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Trigaux: At 130, Tampa chamber opts to be cool over all the heat on mass transit plan

2016 Tampa chamber boss Guy King’s mantra is “patience.”
2016 Tampa chamber boss Guy King’s mantra is “patience.”
Published Dec. 17, 2015

TAMPA

The Greater Tampa Chamber of Commerce gathers today at the convention center for the ceremonial handoff of the leadership baton to Guy King III, a risk-management executive, from Tampa lawyer Ron Christaldi.

The chamber event, its 130th annual meeting, is again a sellout, with 800 celebrating an improving regional economy and a chamber that's just added 220 more companies to bring corporate membership to 1,200.

If only Tampa could find a way forward on improving a transportation system. It remains a controversial topic that shows little sign of positive momentum.

King, a longtime Tampa business observer, recalls the days when a small group of city/county leaders could sit down and cut a deal to move forward. No muss. No fuss (at least most of the time).

Today's transportation challenge draws many more diverse people to the bargaining table. That makes progress on complex issues like mass transit, and how to pay for it, slower and more emotional.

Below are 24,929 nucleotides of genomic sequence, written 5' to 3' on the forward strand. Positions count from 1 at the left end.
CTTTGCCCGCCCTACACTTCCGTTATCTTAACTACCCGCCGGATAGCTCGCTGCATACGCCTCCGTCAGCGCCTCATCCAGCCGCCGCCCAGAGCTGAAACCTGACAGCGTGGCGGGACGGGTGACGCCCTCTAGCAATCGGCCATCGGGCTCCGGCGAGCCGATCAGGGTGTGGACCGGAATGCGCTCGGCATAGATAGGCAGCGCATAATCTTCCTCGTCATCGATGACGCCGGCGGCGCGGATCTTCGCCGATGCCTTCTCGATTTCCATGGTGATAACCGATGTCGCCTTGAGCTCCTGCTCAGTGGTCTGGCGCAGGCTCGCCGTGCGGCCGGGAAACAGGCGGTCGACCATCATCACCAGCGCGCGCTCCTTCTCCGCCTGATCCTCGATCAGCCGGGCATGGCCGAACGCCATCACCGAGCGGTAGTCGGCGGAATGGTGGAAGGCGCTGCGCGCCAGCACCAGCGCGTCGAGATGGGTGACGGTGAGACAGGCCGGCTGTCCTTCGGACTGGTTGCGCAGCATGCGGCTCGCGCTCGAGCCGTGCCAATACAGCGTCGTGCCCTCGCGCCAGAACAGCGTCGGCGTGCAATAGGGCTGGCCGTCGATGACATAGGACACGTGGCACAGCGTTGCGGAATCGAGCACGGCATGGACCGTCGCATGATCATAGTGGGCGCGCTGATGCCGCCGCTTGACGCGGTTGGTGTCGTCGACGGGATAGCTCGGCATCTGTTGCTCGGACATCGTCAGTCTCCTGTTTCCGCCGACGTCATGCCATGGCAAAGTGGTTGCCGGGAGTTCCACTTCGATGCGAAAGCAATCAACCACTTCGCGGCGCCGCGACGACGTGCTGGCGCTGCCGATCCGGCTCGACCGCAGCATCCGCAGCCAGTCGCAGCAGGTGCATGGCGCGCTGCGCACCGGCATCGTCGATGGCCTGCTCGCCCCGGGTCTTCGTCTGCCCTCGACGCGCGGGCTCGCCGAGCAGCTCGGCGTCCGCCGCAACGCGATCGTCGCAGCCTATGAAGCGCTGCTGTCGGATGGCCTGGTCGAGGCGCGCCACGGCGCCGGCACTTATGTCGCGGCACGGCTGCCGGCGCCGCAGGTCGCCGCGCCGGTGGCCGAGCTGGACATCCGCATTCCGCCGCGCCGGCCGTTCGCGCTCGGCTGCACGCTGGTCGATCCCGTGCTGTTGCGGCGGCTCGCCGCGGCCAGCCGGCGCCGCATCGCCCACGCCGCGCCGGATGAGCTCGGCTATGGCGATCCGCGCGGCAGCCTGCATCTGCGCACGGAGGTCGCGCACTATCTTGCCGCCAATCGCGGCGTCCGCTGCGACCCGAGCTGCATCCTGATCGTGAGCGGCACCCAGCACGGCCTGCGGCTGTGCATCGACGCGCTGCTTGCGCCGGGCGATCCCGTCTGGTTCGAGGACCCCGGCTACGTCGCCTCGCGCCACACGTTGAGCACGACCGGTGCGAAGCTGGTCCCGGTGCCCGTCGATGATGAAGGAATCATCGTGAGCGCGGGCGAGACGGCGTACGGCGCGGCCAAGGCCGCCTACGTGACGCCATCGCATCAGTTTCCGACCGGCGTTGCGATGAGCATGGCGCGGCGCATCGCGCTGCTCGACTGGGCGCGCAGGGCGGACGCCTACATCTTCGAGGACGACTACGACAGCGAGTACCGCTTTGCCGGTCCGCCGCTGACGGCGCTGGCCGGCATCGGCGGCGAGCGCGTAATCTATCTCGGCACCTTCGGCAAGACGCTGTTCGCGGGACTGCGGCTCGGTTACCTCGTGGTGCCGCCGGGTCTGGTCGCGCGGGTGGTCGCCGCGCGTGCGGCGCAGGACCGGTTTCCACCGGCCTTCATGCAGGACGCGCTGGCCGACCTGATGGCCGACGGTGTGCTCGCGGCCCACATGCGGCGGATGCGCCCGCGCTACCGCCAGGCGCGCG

The mantra for 2016 on the Go Hillsborough-branded mass transit front, as King becomes chamber chairman, will be "patience."

"It's a very complicated issue," King said. "This is going to be a long, long haul."

"The bottom line," Christaldi says, "is a lot of traffic may signal we are growing, but it is not good for business. It is hard to build consensus with such a plurality of views."

King, president of Tampa's M.E. Wilson insurance firm, and Christaldi of the Shumaker, Loop & Kendrick law firm, joined chamber chief of staff Bob Rohrlack to discuss chamber priorities.

They brought up the chamber's focus on improving and keeping the area workforce, of advocating in Tallahassee and Washington on issues like ending a 6 percent sales tax on commercial leases or helping to win funding for the USF medical school's relocation to downtown Tampa.

They praised the chamber's three trips to Cuba to push for a U.S. consulate in Tampa, or to partner the expertise of Tampa's Lions Eye Institute, a corneal tissue bank, or Tampa's Moffitt Cancer Center with Cuban doctors.

If there was any disturbance in the chamber force, it flared briefly this fall when Rohrlack penned a letter, honest in content but sorely lacking the chamber's politically correct style, to Gov. Rick Scott. It warned Scott to make a better pick when replacing his last appointment (conservative activist Sam Rashid) on the local aviation authority board. The letter's tone apparently angered the governor.

Christaldi and the chamber's executive committee swiftly wrote a second letter to Scott seeking damage control. The matter appears resolved.

As incoming chair, King is certainly not wishy-washy. "I think Bob is the best chamber CEO in the country," he volunteers, "and glad we have him."

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